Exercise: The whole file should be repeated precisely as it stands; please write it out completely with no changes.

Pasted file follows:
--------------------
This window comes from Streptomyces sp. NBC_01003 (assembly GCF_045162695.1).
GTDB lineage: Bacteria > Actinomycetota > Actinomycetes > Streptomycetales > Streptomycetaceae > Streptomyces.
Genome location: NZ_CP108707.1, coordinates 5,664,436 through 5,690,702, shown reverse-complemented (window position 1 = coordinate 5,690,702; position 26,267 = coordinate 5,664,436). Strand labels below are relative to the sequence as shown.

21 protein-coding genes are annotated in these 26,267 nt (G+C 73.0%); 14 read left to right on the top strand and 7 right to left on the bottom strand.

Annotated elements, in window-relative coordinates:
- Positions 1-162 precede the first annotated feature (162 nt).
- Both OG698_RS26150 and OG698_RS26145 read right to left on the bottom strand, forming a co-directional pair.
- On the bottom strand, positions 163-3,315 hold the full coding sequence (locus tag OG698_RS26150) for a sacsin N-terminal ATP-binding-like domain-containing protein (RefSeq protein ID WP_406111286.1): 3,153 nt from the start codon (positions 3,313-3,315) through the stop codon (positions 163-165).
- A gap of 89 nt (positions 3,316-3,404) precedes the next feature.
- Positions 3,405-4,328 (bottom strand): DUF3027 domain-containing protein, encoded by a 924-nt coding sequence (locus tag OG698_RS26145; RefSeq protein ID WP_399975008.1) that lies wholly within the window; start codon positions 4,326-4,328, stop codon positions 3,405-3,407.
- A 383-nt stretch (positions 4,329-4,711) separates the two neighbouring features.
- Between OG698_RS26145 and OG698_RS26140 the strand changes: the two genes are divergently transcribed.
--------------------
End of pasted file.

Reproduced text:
This window comes from Streptomyces sp. NBC_01003 (assembly GCF_045162695.1).
GTDB lineage: Bacteria > Actinomycetota > Actinomycetes > Streptomycetales > Streptomycetaceae > Streptomyces.
Genome location: NZ_CP108707.1, coordinates 5,664,436 through 5,690,702, shown reverse-complemented (window position 1 = coordinate 5,690,702; position 26,267 = coordinate 5,664,436). Strand labels below are relative to the sequence as shown.

21 protein-coding genes are annotated in these 26,267 nt (G+C 73.0%); 14 read left to right on the top strand and 7 right to left on the bottom strand.

Annotated elements, in window-relative coordinates:
- Positions 1-162 precede the first annotated feature (162 nt).
- Both OG698_RS26150 and OG698_RS26145 read right to left on the bottom strand, forming a co-directional pair.
- On the bottom strand, positions 163-3,315 hold the full coding sequence (locus tag OG698_RS26150) for a sacsin N-terminal ATP-binding-like domain-containing protein (RefSeq protein ID WP_406111286.1): 3,153 nt from the start codon (positions 3,313-3,315) through the stop codon (positions 163-165).
- A gap of 89 nt (positions 3,316-3,404) precedes the next feature.
- Positions 3,405-4,328 (bottom strand): DUF3027 domain-containing protein, encoded by a 924-nt coding sequence (locus tag OG698_RS26145; RefSeq protein ID WP_399975008.1) that lies wholly within the window; start codon positions 4,326-4,328, stop codon positions 3,405-3,407.
- A 383-nt stretch (positions 4,329-4,711) separates the two neighbouring features.
- Between OG698_RS26145 and OG698_RS26140 the strand changes: the two genes are divergently transcribed.